Wandering 911: What To Do When a Person with Dementia Goes Missing

When a loved one with Alzheimer's disease or dementia disorder goes missing, take action with these steps immediately.

Posted in , Dec 27, 2016

Wandering 911: What To Do When a Person with Dementia Goes Missing

Content provided by Home Instead Senior Care.

Even the best prepared families can find themselves in a panic after a loved one has wandered from home. “Three times my husband has wandered away from the house and become lost,” said one family caregiver. “EMTs, state police, bloodhounds, family and neighbors have come to the rescue.”

What should you do if you are unable to locate an individual who has Alzheimer’s disease or another dementia? Time is of the essence. Those who wander are often found within a half mile of home or the starting location of the incident. Look in the house—especially in areas like closets—and the yard.

Try to think of clues to where that person may have gone. Did Mom say she wanted to go somewhere—like the store—before the incident occurred? Look in the radius of that area, but allow no more than 15 minutes. If your loved one is not found within 24 hours, he or she could be harmed.

Here are the steps to take if you can’t find someone after 15 minutes:

  1. Call 911 and fill out a missing person’s report. Make sure law officers know that the missing person has Alzheimer’s disease or another form of dementia, and is a vulnerable adult. In such cases, law enforcement typically does not require a 24-hour waiting period to look for a missing individual. Have handy an updated photo and current medications list. Be prepared to share information about where and when the individual was last seen, what he or she was wearing when last seen, and if the individual likes to be called by a preferred name or nickname.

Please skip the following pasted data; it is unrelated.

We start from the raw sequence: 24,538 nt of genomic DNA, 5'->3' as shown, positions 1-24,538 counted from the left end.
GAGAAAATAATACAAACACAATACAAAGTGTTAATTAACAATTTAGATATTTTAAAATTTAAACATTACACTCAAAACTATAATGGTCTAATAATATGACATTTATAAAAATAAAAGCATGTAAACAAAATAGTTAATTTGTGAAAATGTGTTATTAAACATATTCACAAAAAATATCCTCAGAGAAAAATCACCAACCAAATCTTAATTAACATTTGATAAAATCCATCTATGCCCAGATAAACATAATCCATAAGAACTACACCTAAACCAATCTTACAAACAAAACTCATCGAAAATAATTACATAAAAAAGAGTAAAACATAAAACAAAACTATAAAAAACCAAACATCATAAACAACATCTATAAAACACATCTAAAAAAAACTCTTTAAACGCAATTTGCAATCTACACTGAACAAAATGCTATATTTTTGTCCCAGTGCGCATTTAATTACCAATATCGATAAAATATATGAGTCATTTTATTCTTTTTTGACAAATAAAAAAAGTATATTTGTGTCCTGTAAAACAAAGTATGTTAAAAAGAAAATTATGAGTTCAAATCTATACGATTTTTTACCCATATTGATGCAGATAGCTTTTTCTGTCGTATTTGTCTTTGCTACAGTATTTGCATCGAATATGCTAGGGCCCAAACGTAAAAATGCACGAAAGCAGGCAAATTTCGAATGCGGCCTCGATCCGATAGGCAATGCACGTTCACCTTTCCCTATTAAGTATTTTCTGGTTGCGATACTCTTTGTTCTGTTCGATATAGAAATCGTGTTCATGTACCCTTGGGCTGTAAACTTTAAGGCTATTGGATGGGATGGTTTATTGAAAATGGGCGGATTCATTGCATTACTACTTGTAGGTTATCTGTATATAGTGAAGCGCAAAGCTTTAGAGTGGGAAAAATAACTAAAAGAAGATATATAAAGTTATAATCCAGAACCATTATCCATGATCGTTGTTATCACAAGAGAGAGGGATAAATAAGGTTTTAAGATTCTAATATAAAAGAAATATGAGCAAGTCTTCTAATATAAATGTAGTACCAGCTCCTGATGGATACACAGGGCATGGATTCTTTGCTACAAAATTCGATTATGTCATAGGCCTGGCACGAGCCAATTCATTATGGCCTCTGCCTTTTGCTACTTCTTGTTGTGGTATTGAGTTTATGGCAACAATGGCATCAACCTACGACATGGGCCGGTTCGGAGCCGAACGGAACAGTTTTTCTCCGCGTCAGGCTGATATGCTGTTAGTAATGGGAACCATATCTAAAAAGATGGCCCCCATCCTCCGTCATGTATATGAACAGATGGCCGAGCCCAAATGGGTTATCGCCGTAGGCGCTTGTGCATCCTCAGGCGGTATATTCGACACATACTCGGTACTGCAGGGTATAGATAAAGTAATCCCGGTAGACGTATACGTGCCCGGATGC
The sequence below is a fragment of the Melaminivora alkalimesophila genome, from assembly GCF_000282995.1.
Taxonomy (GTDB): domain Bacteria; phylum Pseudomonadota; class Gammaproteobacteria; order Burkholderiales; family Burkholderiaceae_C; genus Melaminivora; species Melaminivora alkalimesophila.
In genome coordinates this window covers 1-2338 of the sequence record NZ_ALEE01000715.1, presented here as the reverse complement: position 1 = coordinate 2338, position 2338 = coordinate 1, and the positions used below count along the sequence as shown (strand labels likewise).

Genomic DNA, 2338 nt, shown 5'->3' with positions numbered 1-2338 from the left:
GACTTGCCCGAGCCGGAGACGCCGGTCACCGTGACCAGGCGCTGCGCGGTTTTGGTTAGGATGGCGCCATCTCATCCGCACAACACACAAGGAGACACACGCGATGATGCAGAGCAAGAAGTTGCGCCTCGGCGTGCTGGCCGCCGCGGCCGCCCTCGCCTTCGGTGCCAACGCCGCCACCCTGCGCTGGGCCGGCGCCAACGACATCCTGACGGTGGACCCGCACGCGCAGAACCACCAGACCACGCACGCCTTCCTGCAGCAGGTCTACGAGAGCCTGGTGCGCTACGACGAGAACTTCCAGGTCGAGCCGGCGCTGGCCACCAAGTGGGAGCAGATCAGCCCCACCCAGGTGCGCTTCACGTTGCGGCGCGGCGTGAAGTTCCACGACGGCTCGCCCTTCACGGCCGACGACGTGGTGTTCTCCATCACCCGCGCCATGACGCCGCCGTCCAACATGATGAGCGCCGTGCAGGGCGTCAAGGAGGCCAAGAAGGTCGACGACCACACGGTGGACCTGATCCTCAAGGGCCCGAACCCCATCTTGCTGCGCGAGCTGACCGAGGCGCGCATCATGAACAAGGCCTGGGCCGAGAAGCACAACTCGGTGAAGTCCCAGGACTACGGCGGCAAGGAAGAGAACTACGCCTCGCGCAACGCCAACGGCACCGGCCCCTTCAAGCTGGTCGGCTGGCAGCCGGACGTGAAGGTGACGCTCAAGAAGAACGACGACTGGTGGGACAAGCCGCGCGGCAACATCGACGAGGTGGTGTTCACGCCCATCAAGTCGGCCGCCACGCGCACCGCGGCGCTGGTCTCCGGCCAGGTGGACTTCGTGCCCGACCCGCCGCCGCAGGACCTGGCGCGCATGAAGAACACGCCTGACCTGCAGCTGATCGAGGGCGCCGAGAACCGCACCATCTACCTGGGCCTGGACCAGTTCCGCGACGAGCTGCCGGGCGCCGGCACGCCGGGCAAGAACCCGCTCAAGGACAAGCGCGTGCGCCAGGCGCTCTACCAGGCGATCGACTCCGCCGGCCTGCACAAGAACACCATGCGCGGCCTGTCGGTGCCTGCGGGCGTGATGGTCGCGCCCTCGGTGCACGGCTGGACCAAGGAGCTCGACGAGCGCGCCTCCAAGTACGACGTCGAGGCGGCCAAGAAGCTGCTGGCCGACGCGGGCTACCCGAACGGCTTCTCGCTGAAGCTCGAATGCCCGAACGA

1. If you’re having trouble convincing law officers to take your concerns seriously, call the Alzheimer's Association 24/7 Helpline at 1-800-272-3900. The Alzheimer’s Association will talk with law officers and confirm the need for immediate action.

The understanding of Alzheimer’s disease among law enforcement officers and emergency personnel has improved immensely in recent years. To that end, the Alzheimer’s Association has created an online training program for first responders here. Since the program was launched in 2014, more than 5,000 police and emergency personnel have taken the course. We’re really proud of this training and thrilled that first responders have embraced it.

For more information, visit the Alzheimer’s Association at www.alz.org and the Home Instead Senior Care® Prevent WanderingSM public education program at www.PreventWandering.com. In addition, check out the Home Instead Senior CareSM network’s free MissingSeniorNetwork.com to learn more about how to notify your network of family, friends and businesses should a loved one become lost. 

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